I thought getting married would be easy...
March 8, 2008 5:26 PM   Subscribe

Help me get this resident-alien marriage process/paperwork straightened out.

Here's the situation-

My GF is an international student (on an F-1 visa). She is hoping to finish school after next quarter. We are planning to get married at the end of this year.

Here are the steps as I see them now:
1. Get married
2. I file a I-130
3. She files an I-485.

If I understand this correctly, none of this means she can stay in the US after we get married, until she gets a visa number/space.

Our goal is to keep her here without having to travel in an out of the country for an extended period. We are currently living together, and been together 4+ years.

We have a few options for her to stay here, I believe...

1. She can keep registering for additional classes to extend the F-1 visa. (rather not)
2. She can apply for practical training (up to 1 year) where she has to be actively looking for work or be working.

So a few questions...

First, am I missing anything?

Second, how long is the wait before she is able to stay in the US after we get married? Should we get married nowas a formality and have her stay here using her F-1 visa/practical training until her status changes (through marriage). ?

Another option is for her to apply for practical training now and after she finishes next quarter, start that, then get married, but I'm afraid it will take longer than a year for her to get her marriage visa.

Anyone gone through this process?
posted by mphuie to Human Relations (15 answers total) 1 user marked this as a favorite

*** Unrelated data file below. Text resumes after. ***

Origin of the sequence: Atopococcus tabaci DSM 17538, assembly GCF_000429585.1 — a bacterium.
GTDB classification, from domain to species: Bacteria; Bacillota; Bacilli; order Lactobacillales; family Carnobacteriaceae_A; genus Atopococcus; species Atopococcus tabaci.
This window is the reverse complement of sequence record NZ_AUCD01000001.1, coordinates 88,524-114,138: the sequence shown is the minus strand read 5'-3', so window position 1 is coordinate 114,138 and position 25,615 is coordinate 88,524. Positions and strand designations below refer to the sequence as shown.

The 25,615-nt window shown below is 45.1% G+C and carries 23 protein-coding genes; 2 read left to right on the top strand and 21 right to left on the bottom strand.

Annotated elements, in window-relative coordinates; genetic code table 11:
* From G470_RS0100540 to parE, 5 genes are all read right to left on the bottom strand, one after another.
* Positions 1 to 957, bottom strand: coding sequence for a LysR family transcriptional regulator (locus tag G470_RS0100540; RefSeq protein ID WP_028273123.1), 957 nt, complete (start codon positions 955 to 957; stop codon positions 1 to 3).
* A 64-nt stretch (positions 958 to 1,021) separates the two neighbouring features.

First, am I missing anything?

Yes, the part where you talk to an immigration lawyer :-)

Seriously, you might think you don't want to spend the money, but imagine a future where something's gone wrong that a lawyer could have steered you around and ask if you would have rather spent the money.
posted by winston at 5:41 PM on March 8, 2008

Best answer: Get yourself straight to Visajourney.com. It's the place for all the info you need and full of nice people who have been through just what you're going through and will answer your questions.
posted by merocet at 5:43 PM on March 8, 2008

Seconding what Winston says; these things can get very complicated if you don't know the ins and outs of the system. Most immigration lawyers should be able to advise you on this, and they'll probably give you a free initial consultation on what you need to do and what it'll cost.
posted by baggers at 5:46 PM on March 8, 2008

I second asking a lawyer. Way back in 1973, I was on a F1. When I married an american citizen, I did not have to go out of the US and reenter to get a green card. Granted things have changed drastically since 9-11.
posted by francesca too at 5:48 PM on March 8, 2008